Old 11th October 2018
  #66
Quote:
Originally Posted by 2manyrocks View Post
I wonder if the m4/3 format is going to be with us 5 or 10 years from now or if the full frame and crop sensor cameras from Nikon, Canon, Fuji, and Sony are going to crush the m4/3 format. That's something to keep in mind before spending a lot on m4/3 bodies and lens.
In addition to the overheating problems and such, there's still lots of banding, rolling shutter, etc effects in the video output of many full-frame cameras. Sony's especially bad with banding artifacts. Some FF, like the new Canon EOS R, are using crop sensors when shooting 4k as well and perform considerably worse than a pannie gh5 family camera in many situations. Maybe 5 years from now the full frames will be there, but at the moment that's not where I'd put my money.

For 4k, the GH5S is pretty well optimized in terms of sensor/pixel size, and provides excellent hands-on control of what you need. It reliably does what it's supposed to as well. There's loads of lenses for the system, including plenty with stepless apertures, etc. You really need to step up to a considerably higher price bracket to do much better. If 8k video becomes mainstream, though, "all bets are off."
Old 11th October 2018
  #67
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Quote:
Originally Posted by 2manyrocks View Post
I'd suggest taking a careful look at the new Fuji XT-3, particularly if you are outputting to a Ninja.
Here is a review of sorts.
YouTube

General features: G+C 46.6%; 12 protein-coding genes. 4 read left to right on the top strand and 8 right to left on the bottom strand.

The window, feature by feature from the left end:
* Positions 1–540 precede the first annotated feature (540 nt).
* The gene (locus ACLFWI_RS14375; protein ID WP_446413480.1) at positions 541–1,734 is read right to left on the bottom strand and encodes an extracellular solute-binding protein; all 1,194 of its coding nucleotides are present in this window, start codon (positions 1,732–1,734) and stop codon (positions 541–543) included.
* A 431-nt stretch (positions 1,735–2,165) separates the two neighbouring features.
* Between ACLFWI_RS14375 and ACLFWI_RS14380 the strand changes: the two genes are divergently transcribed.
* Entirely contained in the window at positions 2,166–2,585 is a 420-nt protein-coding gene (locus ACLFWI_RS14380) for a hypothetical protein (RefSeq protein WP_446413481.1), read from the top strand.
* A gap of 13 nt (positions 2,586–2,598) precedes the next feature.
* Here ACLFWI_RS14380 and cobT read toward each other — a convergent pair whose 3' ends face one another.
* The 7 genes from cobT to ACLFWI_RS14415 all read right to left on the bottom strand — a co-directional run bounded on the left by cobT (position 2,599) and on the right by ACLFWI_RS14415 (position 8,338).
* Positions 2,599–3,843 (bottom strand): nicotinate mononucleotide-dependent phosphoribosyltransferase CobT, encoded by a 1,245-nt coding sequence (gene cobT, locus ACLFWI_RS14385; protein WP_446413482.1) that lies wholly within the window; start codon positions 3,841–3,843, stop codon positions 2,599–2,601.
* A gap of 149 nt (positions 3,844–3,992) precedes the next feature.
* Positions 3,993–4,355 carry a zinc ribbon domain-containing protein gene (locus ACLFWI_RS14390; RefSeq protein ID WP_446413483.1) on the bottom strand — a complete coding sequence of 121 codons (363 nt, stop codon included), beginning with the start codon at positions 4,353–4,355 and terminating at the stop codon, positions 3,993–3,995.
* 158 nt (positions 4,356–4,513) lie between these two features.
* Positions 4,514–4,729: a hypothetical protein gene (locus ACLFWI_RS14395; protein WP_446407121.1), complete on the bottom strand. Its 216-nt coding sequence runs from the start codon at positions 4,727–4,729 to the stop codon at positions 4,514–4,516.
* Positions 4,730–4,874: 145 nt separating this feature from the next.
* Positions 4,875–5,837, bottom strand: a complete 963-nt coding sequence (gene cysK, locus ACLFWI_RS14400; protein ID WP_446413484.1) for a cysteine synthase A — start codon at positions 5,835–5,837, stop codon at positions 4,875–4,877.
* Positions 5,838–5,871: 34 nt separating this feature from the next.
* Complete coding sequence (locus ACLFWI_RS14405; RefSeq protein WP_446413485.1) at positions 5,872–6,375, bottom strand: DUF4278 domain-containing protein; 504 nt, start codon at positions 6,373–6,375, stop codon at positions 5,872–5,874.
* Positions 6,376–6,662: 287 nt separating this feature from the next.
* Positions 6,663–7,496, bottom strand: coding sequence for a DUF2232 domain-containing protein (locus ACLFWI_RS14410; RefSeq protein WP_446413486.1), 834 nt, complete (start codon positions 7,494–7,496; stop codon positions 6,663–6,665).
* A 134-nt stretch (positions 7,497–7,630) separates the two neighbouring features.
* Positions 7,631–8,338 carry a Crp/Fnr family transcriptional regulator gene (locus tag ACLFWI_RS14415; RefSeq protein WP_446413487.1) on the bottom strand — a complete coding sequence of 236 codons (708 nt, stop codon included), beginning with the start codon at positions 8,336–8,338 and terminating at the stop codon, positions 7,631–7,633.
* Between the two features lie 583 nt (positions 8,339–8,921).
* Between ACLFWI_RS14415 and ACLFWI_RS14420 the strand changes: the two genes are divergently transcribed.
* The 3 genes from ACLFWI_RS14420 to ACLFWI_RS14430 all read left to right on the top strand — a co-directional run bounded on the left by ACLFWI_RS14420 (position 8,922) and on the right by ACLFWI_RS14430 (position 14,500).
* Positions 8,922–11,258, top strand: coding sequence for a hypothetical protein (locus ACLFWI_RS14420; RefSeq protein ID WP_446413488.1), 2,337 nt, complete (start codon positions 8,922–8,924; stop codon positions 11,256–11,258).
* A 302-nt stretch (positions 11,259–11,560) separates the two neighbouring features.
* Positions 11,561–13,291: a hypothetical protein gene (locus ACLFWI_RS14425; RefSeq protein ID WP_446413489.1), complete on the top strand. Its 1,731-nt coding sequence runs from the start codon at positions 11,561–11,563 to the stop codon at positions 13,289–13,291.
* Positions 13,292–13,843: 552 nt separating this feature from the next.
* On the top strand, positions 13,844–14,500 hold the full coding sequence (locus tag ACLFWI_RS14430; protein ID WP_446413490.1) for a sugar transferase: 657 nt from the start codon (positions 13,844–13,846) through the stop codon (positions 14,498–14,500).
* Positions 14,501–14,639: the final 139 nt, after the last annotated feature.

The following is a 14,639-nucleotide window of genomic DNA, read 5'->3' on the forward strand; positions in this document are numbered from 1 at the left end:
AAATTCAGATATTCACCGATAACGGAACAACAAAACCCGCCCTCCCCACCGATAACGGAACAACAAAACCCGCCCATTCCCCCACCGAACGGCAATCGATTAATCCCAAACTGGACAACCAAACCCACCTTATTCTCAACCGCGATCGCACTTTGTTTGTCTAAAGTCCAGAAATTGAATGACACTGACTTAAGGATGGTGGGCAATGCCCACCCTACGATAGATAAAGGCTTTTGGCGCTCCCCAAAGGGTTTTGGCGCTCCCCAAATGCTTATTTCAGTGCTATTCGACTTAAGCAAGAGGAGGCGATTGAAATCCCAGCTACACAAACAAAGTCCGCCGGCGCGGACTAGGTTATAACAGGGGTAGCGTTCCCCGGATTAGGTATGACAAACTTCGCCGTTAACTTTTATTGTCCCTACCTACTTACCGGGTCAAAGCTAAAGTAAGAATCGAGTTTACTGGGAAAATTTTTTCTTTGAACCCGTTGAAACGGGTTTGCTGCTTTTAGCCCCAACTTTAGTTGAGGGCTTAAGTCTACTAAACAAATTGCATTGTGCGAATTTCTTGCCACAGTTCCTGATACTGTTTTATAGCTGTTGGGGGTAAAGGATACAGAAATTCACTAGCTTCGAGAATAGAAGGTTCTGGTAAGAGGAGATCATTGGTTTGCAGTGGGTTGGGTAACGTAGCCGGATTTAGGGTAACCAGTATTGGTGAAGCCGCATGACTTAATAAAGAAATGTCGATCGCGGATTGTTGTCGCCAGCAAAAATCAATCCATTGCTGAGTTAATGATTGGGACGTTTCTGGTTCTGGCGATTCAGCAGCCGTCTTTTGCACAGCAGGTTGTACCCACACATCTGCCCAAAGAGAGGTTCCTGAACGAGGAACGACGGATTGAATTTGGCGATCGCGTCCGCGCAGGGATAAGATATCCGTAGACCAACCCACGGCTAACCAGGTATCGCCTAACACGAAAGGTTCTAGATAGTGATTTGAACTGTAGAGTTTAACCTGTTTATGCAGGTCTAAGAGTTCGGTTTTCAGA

But it is actually a much more sterling endorsement of the camera that actually filmed this review. Guess which camera he's using?
Old 11th October 2018
  #68
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For music-related stuff, I use a pair of GH5. Otherwise, Leica M.
Old 11th October 2018
  #69
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Quote:
Originally Posted by David Spearritt View Post
Here is a review of sorts.
YouTube

But it is actually a much more sterling endorsement of the camera that actually filmed this review. Guess which camera he's using?
It would have been tough to make a video of himself using the XT3 if he had used the XT3 to make the video.

Comparison summary begins at 13:40: YouTube

and also: YouTube direct comparison of GH5 v XT3.

Generally, the criticisms appear to be the internal battery life and lack of a rotating flip out screen, and the internal video recording life is limited to 30 minutes. http://www.fujifilm.com/products/dig...talogue_01.pdf It looks like there may be a way to use an external power bank, but I'm not clear on that just yet.

Some of the the strengths would be the quick and accurate AF, the larger sensor, and to my eye, color rendition, not to mention Fuji's dial controls and build quality.